Over the past four years, Hitotsuyama and her team have worked to create lifelike paper creatures with staggering accuracy. After wetting the newspaper, they twist, fold, squish, and roll it, and then bind it into the desired form. The artist builds paper sculptures representing everything from manatees to monkeys, including some endangered animals such as rhinoceros and sea turtles. Hitotsuyama even takes advantage of color-printed newspapers in some sculptures, using the gradations to mimic the animal’s actual coloring. Every inch of every intricately bound animal sculpture is made entirely by hand.
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Each carefully sculpted paper animal takes hours upon hours to create, even with a team effort. Although the photographs of the sculptures are incredible, getting a chance to see the nearly life-size paper animals up close would certainly be an awe-inspiring way to spend an afternoon. Some of Hitotsuyama’s sculptures are currently on display at MOAH:CEDAR in Lancaster, California through January 7, 2017.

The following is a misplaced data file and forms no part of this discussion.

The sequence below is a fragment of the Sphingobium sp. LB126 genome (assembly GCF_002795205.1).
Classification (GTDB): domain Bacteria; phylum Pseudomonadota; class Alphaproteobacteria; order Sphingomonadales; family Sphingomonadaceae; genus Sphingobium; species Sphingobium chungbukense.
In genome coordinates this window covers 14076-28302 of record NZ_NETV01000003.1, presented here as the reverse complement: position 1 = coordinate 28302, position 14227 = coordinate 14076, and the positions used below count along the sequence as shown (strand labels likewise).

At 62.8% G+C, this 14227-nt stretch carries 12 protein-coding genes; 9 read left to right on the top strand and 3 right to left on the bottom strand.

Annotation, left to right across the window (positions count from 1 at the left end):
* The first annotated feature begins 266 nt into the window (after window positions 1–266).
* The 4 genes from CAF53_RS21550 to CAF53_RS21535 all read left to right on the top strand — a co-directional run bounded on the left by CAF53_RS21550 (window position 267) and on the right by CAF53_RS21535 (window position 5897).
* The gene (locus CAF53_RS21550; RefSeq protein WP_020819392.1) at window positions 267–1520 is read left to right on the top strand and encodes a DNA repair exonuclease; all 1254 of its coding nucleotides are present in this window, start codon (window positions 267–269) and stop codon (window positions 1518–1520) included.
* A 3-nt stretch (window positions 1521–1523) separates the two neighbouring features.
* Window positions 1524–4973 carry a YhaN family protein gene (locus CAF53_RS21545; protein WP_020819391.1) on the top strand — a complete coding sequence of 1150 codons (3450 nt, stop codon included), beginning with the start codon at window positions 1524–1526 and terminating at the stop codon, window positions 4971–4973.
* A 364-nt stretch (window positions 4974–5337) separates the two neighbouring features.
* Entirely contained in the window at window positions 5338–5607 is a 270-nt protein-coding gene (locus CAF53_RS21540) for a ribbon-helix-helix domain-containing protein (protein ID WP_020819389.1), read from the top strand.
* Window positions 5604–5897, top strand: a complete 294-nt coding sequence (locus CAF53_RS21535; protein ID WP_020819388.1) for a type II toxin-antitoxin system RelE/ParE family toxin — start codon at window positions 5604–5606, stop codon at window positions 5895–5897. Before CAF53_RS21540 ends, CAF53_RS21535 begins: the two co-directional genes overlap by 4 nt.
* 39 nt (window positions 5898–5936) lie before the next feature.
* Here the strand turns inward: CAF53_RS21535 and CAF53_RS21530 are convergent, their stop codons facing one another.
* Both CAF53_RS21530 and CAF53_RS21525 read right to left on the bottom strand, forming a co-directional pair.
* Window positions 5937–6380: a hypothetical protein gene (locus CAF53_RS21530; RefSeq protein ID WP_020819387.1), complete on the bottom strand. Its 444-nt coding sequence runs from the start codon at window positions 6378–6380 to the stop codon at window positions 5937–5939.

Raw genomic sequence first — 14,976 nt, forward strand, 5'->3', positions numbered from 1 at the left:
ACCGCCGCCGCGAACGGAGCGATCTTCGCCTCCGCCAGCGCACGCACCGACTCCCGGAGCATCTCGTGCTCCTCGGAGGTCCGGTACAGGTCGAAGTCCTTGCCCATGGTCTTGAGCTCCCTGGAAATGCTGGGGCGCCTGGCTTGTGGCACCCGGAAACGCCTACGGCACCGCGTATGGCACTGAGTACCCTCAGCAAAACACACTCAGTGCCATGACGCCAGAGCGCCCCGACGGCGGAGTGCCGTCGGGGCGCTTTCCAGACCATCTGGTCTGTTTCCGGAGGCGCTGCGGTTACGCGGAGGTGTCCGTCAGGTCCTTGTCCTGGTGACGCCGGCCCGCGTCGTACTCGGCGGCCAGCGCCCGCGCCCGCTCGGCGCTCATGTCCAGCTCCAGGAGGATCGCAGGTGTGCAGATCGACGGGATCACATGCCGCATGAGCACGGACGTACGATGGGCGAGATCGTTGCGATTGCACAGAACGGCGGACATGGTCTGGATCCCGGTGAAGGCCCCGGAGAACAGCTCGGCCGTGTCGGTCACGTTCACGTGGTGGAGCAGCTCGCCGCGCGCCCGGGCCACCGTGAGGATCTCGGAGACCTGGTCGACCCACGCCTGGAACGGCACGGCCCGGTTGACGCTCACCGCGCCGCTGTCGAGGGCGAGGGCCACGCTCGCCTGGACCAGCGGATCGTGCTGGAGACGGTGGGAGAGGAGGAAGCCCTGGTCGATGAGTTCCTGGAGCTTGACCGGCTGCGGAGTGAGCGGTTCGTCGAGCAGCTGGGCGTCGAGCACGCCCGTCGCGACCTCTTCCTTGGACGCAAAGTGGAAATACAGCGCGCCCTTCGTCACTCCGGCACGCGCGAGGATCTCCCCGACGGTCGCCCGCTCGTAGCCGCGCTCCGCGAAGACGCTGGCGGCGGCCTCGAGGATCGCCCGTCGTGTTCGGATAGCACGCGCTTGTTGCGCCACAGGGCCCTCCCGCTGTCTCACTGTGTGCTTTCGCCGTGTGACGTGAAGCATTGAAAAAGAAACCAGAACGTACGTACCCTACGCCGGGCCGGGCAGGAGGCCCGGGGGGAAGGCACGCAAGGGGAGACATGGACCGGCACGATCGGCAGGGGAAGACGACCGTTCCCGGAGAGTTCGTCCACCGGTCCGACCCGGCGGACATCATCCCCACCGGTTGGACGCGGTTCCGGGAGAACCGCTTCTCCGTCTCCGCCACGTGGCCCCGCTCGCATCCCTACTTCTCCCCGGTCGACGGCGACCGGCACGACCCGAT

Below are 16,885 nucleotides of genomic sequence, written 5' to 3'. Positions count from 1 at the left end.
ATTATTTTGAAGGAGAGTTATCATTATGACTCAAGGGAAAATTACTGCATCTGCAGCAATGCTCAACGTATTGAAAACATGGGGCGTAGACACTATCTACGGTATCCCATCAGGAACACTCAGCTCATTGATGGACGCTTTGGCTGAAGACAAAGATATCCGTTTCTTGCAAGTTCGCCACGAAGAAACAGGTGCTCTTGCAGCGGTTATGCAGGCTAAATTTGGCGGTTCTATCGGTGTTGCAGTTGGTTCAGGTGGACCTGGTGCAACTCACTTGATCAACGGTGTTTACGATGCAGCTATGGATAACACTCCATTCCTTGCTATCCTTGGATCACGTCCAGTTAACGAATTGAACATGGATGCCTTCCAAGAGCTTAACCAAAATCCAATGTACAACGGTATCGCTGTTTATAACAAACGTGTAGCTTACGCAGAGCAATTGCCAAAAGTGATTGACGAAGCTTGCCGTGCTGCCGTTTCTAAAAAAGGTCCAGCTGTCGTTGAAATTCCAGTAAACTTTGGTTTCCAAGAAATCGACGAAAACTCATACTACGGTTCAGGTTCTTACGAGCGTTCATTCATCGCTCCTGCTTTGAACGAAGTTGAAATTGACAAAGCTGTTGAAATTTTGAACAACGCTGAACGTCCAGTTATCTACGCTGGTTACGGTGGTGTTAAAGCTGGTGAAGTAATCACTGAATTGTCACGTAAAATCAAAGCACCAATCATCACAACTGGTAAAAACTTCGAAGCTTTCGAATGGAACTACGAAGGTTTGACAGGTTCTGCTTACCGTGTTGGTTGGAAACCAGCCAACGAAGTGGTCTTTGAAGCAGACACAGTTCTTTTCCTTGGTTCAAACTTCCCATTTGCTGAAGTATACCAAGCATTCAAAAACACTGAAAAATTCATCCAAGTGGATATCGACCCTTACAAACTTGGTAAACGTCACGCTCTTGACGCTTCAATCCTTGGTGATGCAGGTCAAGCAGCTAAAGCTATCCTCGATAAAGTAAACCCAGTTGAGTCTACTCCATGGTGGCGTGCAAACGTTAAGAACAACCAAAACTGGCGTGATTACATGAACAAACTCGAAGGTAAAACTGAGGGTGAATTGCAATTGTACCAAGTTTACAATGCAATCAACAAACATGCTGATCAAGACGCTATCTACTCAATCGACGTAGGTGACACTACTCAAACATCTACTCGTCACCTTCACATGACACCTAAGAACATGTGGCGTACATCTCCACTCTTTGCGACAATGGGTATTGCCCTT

It’s worth noting that paper is not a new fascination for Hitotsuyama’s family. They once operated a paper strip manufacturing plant in Fuji city in Shizuoka prefecture, southwest from Tokyo. Now, the artist’s studio is housed in a warehouse connected to that same paper plant.
Images via Hitotsuyama Studio